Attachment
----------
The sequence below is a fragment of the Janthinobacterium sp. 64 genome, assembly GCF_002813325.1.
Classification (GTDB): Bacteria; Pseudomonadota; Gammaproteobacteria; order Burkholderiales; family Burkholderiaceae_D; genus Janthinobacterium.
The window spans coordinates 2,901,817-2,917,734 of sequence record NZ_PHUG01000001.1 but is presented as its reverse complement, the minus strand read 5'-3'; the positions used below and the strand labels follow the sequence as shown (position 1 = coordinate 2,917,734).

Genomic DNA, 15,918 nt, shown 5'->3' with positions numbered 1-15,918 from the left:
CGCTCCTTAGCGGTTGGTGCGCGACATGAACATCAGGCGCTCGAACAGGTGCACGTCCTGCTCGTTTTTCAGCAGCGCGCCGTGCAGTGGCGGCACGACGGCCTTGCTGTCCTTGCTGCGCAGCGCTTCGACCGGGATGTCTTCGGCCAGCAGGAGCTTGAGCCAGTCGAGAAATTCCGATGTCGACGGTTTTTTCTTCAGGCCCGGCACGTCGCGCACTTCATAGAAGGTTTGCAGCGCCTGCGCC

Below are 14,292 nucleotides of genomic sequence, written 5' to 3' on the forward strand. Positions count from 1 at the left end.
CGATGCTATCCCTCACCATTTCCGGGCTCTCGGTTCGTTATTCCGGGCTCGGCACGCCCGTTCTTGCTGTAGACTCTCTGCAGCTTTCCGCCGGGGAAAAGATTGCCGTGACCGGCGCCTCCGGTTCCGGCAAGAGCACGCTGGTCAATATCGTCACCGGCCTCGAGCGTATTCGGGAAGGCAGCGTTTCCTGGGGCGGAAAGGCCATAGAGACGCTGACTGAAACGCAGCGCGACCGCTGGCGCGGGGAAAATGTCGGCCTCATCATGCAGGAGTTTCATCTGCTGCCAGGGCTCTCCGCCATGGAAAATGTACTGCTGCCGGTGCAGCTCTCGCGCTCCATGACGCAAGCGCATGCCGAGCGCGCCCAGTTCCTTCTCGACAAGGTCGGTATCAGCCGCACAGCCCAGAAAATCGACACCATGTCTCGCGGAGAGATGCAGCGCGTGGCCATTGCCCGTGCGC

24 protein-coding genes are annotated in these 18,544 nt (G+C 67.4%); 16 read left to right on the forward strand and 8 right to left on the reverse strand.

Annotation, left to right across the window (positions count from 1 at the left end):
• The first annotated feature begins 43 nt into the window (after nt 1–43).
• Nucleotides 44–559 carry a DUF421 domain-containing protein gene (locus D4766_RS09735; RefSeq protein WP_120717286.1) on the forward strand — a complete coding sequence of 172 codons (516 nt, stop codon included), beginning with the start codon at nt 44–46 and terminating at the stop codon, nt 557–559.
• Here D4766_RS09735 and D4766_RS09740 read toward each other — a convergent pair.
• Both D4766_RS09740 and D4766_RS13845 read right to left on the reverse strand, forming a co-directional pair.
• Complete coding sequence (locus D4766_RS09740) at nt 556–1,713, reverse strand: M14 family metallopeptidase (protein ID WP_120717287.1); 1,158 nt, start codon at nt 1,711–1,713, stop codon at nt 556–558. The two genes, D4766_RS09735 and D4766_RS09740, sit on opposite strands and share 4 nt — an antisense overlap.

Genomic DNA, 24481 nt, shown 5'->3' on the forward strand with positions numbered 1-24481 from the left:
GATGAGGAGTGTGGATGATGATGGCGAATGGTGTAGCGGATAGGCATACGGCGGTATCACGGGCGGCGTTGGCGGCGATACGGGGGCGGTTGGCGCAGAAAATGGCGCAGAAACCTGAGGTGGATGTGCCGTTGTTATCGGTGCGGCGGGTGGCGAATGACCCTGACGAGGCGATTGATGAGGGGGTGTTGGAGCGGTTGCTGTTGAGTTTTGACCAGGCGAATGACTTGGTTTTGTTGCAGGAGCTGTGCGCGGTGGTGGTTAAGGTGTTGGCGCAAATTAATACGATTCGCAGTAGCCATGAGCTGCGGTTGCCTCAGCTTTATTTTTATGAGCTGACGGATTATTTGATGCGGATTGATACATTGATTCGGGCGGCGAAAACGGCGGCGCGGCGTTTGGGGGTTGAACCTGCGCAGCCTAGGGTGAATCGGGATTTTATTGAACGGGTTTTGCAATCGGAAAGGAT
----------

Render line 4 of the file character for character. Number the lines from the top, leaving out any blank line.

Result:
Genomic DNA, 15,918 nt, shown 5'->3' with positions numbered 1-15,918 from the left: